by dubby riley

by dubby riley, a loose fitting scholar

Sunday, 5 December 2010

Harry and David Pears

I've heard it from sooooo many people that Harry and David pears are yackity yack so delicious. I've had them myself when someone has been suckered in to the marketing and sent them to us as Christmas presents. And I will say, to receive them as Christmas presents, they're lovely and I'm always very appreciative of the givers generosity. But the fact is--they're pears. Bought right and sliced at the right time you can enjoy a nearly perfect pear from your local supplier of pears--usually.

We went to the Lake of the Ozarks for our annual Christmas shopping trip. We love to sit at the fire pit at the Lodge of the Four Seasons and just relax and read, go to dinner and do some shopping. We usually go to Harry and David's Outlet store for a little "silly" extravagance like some Moose Munch or chocolate covered cherries. I must admit, even those purchases are not advisable, but as I said, for a rare treat (as in spoiling ourselves by paying mostly for the marketing of a product and not actually for an advisable purchase), a few extra dollars spent sometimes seems worth it while you sit by a fire and savor a chocolate or a truffle.

This year my daughter had decided she wanted a Harry and David pear instead of sweets. I didn't resist but simply said no problem. I guessed the pear would be $5 and told wife and daughter that.

"No way," said the wise shopper who manages our household expenses. Maybe $5 for two."

"Keep dreaming," I assured her.

When we got to Harry and David there was only one single pear ($4.95). And lots of boxes of the "Award Winning" Riviera or Scam Delicious or whatever they're called. I've poured over their marketing materials before and read the full description of their pears and methods and stories of why and what for and who screwed who to make a pear so plump and pregnant and blah blah blah. The boxes ranged between $26.95 to $34.95. The lower end hadn't been selected as the prize winners and may have some blemishes. The $34.95 were the juiciest most pregnant and had been sired by the Great Kahoona Himself, Mr. Harrier David Thanthou.

I knew my only choice was to purchase a box of pears or your honorable reviewer would suffer the consequences for the next half of his aging life, so the $26.95 pears it was. That is about $3.50 a pear or $7 for a pair.

Please don't bother to write about the reason you think Harry and David pears deserve their reputation. Emerson (I explained to the lady who was giving the free samples of the yogurt covered pretzels about my Emerson story but had to finally add Ralph Waldo because his last name alone didn't ring any bells) would save a pear on his writing desk, because he knew that there was a right time to slice one. I know that too and have sliced many a beautiful ripe pear from Safeway or Dillon's or farmer's market (best choice) and always can't say enough about the fruit. I love the drip, the creamy texture, the syrupy flavor, the nearly absence of waste (ever notice how there is so much less core to a pear than an apple?).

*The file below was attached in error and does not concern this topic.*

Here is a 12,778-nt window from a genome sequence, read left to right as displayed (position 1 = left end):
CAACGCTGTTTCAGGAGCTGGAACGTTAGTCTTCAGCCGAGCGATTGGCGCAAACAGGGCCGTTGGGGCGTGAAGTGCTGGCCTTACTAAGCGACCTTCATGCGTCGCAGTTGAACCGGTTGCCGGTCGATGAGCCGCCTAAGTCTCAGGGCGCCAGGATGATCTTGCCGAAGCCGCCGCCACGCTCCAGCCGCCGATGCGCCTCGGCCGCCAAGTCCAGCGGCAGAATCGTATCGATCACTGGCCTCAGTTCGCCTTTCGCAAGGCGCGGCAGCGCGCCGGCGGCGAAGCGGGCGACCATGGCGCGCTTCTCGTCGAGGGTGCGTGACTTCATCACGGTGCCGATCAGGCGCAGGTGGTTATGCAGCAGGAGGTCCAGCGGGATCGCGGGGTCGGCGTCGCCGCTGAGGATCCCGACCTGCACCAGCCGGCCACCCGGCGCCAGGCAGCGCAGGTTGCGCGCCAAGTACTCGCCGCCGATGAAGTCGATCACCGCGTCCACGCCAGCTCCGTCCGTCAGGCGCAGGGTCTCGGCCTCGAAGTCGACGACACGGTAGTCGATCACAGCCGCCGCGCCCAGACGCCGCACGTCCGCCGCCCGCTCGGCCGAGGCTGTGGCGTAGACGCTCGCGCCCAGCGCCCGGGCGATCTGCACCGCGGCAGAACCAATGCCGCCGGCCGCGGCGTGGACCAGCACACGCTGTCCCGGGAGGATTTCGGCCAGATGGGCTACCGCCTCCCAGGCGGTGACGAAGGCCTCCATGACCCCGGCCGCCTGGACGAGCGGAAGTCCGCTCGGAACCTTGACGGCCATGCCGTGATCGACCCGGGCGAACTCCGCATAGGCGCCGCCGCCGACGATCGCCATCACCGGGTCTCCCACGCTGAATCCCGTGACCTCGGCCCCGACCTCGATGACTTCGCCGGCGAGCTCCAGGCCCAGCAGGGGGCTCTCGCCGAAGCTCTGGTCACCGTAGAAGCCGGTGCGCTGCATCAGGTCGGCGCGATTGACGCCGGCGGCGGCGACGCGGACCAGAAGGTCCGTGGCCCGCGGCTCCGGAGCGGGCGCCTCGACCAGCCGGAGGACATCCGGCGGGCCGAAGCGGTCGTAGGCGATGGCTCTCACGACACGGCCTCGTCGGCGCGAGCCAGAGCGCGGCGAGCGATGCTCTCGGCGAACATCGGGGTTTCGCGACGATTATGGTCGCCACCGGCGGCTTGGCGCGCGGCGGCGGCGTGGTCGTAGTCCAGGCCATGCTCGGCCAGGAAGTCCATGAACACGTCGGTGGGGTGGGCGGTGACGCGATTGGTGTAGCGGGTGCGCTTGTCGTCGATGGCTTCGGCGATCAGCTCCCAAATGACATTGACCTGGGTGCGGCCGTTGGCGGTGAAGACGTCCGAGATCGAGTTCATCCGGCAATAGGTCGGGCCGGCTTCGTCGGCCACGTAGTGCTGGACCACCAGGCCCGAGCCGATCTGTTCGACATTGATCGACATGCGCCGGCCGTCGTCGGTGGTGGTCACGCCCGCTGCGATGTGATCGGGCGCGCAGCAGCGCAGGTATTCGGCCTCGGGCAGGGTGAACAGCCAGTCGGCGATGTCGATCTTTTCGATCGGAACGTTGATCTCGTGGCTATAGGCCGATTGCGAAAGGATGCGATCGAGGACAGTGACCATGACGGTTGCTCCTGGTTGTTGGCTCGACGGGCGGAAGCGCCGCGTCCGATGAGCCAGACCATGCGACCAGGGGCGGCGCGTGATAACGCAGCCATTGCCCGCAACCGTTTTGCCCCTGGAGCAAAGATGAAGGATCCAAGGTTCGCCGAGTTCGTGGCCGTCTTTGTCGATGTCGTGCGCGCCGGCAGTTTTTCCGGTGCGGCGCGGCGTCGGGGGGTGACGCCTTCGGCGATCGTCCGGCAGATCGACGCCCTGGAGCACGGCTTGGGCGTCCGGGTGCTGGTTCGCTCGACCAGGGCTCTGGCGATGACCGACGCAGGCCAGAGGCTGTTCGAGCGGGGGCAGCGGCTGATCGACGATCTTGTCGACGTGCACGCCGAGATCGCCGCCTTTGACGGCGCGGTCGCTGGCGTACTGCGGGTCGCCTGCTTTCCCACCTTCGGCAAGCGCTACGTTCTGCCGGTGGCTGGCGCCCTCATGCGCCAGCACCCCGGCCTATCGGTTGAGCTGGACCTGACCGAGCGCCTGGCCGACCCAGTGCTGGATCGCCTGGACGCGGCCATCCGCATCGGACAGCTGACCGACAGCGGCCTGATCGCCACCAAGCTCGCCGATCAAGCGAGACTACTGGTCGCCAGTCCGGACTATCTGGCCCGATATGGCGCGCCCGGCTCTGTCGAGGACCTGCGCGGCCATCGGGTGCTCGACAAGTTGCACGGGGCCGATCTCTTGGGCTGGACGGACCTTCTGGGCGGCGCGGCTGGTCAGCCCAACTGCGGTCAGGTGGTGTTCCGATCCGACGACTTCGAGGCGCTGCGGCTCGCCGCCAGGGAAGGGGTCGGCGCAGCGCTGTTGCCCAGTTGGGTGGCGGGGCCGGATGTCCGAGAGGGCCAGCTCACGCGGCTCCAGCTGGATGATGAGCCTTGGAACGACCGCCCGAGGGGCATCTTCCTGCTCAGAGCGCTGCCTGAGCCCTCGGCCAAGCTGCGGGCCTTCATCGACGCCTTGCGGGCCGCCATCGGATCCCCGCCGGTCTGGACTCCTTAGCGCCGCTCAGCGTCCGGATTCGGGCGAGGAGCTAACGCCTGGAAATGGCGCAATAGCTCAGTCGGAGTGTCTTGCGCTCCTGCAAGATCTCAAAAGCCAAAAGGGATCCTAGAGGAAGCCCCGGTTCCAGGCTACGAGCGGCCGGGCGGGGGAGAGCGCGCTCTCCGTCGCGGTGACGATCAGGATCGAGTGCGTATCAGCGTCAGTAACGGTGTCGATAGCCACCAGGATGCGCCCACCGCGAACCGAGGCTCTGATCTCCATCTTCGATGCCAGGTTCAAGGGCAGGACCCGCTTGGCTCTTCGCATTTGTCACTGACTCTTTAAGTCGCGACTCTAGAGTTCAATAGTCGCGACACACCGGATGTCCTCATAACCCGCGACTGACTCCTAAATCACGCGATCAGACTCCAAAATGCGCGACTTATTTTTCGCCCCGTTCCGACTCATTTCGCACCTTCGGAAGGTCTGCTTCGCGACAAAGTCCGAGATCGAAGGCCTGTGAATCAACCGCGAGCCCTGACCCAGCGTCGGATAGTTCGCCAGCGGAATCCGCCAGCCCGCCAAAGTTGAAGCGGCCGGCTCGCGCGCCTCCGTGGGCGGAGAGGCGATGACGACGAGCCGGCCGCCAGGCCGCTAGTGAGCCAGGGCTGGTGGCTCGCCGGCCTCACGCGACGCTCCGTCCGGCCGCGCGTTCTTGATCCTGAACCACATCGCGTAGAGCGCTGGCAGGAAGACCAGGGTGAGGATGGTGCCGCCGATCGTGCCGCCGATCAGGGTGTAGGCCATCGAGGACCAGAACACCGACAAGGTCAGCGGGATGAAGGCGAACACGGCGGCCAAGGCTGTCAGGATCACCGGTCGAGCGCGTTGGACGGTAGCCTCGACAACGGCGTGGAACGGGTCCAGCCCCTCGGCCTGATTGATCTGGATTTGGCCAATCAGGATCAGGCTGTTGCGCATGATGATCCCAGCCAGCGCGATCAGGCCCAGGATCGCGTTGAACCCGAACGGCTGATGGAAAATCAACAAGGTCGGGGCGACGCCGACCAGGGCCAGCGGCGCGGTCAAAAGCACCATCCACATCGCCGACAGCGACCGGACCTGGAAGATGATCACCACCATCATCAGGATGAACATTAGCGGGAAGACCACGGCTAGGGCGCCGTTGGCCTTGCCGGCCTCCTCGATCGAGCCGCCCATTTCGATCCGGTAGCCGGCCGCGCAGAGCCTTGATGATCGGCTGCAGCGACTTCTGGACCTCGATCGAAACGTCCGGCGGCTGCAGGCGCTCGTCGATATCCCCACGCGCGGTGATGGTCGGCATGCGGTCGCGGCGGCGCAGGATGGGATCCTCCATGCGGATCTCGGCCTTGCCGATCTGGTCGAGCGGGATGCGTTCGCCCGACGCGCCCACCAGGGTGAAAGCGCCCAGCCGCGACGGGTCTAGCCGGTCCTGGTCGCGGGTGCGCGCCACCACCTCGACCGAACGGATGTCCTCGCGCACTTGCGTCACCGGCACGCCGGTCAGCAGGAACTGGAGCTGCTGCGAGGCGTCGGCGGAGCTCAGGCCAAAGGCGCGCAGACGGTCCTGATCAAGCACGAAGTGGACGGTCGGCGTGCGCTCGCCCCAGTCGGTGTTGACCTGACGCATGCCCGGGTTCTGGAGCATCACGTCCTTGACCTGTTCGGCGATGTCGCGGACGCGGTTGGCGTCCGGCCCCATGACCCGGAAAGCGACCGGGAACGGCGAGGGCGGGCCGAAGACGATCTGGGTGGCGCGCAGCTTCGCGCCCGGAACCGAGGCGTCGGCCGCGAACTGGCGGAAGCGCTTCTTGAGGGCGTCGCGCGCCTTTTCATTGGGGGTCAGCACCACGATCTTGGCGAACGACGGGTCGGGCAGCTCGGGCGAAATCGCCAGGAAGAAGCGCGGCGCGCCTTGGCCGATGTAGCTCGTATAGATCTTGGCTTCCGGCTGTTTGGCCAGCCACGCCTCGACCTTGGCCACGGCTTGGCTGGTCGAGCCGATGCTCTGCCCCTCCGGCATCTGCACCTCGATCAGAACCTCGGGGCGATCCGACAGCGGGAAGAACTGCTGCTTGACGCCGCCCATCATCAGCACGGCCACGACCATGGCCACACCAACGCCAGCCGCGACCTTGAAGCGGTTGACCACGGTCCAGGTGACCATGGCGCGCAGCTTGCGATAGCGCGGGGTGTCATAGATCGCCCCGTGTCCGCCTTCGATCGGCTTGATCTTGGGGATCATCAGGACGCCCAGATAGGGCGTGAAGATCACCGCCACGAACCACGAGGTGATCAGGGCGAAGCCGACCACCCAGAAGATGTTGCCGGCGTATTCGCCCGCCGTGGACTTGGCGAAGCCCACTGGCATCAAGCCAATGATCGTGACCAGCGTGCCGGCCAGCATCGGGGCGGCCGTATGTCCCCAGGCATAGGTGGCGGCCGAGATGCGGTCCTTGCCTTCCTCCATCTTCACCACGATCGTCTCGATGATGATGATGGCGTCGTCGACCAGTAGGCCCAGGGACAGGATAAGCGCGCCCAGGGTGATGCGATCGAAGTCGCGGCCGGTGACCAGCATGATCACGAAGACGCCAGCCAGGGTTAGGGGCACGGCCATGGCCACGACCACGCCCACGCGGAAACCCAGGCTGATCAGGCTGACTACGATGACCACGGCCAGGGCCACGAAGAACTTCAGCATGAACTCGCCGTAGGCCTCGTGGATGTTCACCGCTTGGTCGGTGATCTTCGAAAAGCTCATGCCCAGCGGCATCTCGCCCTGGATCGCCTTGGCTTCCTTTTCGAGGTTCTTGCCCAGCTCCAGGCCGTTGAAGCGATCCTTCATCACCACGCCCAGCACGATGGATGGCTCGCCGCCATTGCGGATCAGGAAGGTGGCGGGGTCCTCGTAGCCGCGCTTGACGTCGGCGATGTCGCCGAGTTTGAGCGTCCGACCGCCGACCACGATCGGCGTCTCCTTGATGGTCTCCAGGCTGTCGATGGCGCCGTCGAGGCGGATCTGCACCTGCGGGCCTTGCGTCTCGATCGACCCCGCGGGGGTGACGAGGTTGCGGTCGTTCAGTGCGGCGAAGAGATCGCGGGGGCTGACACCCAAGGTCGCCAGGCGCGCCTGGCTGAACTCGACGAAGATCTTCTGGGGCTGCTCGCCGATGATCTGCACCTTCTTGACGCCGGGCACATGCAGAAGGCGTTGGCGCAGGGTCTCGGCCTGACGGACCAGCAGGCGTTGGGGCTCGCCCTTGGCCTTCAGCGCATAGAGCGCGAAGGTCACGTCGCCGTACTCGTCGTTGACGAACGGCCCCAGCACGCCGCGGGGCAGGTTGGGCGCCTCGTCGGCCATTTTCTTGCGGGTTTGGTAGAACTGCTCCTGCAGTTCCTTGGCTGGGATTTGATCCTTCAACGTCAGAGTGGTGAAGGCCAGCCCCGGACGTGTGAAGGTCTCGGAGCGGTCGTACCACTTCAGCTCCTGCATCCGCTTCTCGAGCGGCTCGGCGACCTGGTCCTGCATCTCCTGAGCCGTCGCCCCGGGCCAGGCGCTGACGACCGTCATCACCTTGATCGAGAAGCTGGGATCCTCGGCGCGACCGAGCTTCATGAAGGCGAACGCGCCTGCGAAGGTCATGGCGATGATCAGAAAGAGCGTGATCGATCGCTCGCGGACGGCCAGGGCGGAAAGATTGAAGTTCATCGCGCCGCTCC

Yes, Harry's pears are good (usually, though I've just read dozens of reviews of negative experiences). But folks, they aint five dollars good. Ours were mediocre and now I'm stuck with six other ones to go with the pears we have already in our fruit bowl from before our trip (which I'm ready to taste test next to Tom, Dick's or Harry's with confidence that our .50 pears will be as good if sliced at the right time.

The free apples in the hotel were much superior but Lord Bless me if I had suggested we have the free apples with the hard Romano cheese we bought and crusty bread.

David's Hairy marketing is as good as it comes. Their pears--not so much.


  1. I agree, it's a marketing ploy. I'm certain you could have spent far less for equal quality elsewhere.

    But you were in a special place with special people enjoying a special tradition. Why not enjoy a tiny extravagance for your daughter's sake?

    Actually, she probably learned a valuable lesson from name is as good (if not better) than famous name brands.

    This could serve you well in years to come when she wants oh-so-much-more than a pear. ;-)

  2. Thanks Jo. Yes, that is why we had them. I thought it would be a cheap lesson too and now I have some pears to give away that I wouldn't have otherwise. And I still have phyllo left over from Thanksgiving--Pear Tarts!

  3. Really enjoyed the pear story. You are a terrific writer.

  4. Well thank you very much Jan! I've always enjoyed writing but very seldom am told that I do it well. I really appreciate that! Heading over to your blog now! Cheers!